Filed under: Activities & Attractions, Historic Places & Landmarks
“This is the right place.”
According to the history we’ve read, “this is the right place” is what Brigham Young said when he entered into the Salt Lake Valley. I’m not sure what it was like back then, but today we agree with that emotion. With the mountains and the Great Salt Lake as backdrops, Salt Lake City (SLC) is in a beautiful setting. Based on the Woodall’s ratings and descriptions, and its proximity to Temple Square and Downtown SLC, we chose to stay at the Salt Lake City KOA. The first thing that we noticed upon arrival is how friendly the staff was—and this friendliness seems to spread to the restaurants, shops, and even the people on the streets. We really enjoyed our stay in SLC, and found everyone we interacted with (from grocery store clerks to the bus drivers) helpful and friendly.
The SLC KOA was easy to get into with the motor home and tow vehicle, and had restrooms, showers, laundry, pool, store, playground, basketball court, covered picnic areas, and other amenities. There were many different sites ranging from back-ins all the way up to pull-throughs with patios and swings. The sites have cable and wi-fi and 50-amp hookups are available. Another amenity that we enjoyed was the free shuttle to Temple Square. The shuttle is provided by the LDS church and by riding the shuttle you agree to spend time on Temple Square. They encourage you to take a 30-minute guided tour, and even provided us with a 10% discount coupon to one of the four restaurants available (we enjoyed eating at the Lion House Pantry Restaurant). The shuttle runs every hour and the drivers are friendly and knowledgeable. If you prefer not to ride the shuttle, there are several bus lines that run right in front of the KOA (the bus is $2.25 to ride). Since parking is limited and expensive, public transportation is the preferred method for visiting downtown.
Temple Square is in the downtown area, so it is an easy walk to shopping and other dining. The KOA is also 15 miles from the Great Salt Lake, and many areas for outdoor activities. The 2002 Winter Olympics were held here, so the winter sports activities are abundant. The majority of our few days in SLC were spent at Temple Square and downtown. While we saw many people sight-seeing at Temple Square with children, we did not see many “child-friendly” attractions there. However, the highlight of our visit was attending a rehearsal of the Mormon Tabernacle Choir on Thursday evening (unless the choir is on tour, they have the rehearsal every Thursday evening, and their broadcast every Sunday morning). Even if you do not attend a rehearsal or broadcast, the inside of the Tabernacle is worth seeing.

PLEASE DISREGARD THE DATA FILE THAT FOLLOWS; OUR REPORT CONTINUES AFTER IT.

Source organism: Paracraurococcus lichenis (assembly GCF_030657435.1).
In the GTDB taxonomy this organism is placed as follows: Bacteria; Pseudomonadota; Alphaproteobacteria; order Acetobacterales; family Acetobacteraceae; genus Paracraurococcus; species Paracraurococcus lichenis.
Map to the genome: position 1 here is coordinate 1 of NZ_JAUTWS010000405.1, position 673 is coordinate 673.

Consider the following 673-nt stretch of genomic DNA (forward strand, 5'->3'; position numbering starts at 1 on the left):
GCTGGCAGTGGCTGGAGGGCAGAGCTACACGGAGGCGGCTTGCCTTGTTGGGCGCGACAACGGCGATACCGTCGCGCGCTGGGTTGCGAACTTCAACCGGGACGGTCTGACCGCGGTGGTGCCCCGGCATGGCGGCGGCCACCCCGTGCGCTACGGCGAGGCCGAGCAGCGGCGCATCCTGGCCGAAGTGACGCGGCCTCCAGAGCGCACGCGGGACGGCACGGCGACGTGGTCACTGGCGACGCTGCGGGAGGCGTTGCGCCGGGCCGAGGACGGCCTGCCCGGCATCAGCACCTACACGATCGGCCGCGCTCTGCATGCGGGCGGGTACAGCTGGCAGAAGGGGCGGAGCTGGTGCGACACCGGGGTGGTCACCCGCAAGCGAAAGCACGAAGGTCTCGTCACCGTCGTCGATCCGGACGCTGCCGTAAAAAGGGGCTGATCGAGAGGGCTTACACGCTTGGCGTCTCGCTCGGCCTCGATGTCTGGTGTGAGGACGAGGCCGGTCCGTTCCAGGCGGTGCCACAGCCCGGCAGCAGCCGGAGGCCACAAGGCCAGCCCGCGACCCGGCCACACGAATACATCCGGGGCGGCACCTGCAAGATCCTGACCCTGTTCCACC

Other things we enjoyed were the Family History Library and the observation deck in the Church Office Building (26th floor). The Temple is beautiful and even though you are not allowed inside, you can see pictures of the inside of the Temple in the South Visitors Center.
The artwork and statues in the North Visitor Center is also worth a visit. The shuttle drivers said it would take 4 days to see everything available on Temple Square, so it is worth your time to do a little research and choose what most interests you. There are also many other historic sites in the city like the Historic City and County Building and the Utah State Capitol.
While it has been over 20 years since we visited Salt Lake City, it was still as friendly as we remember it, even though it has grown significantly. For more information about the area, in order to plan your visit, the official website is an excellent place to start (Salt Lake City, Utah). As Brigham Young said, “This is the right place.”
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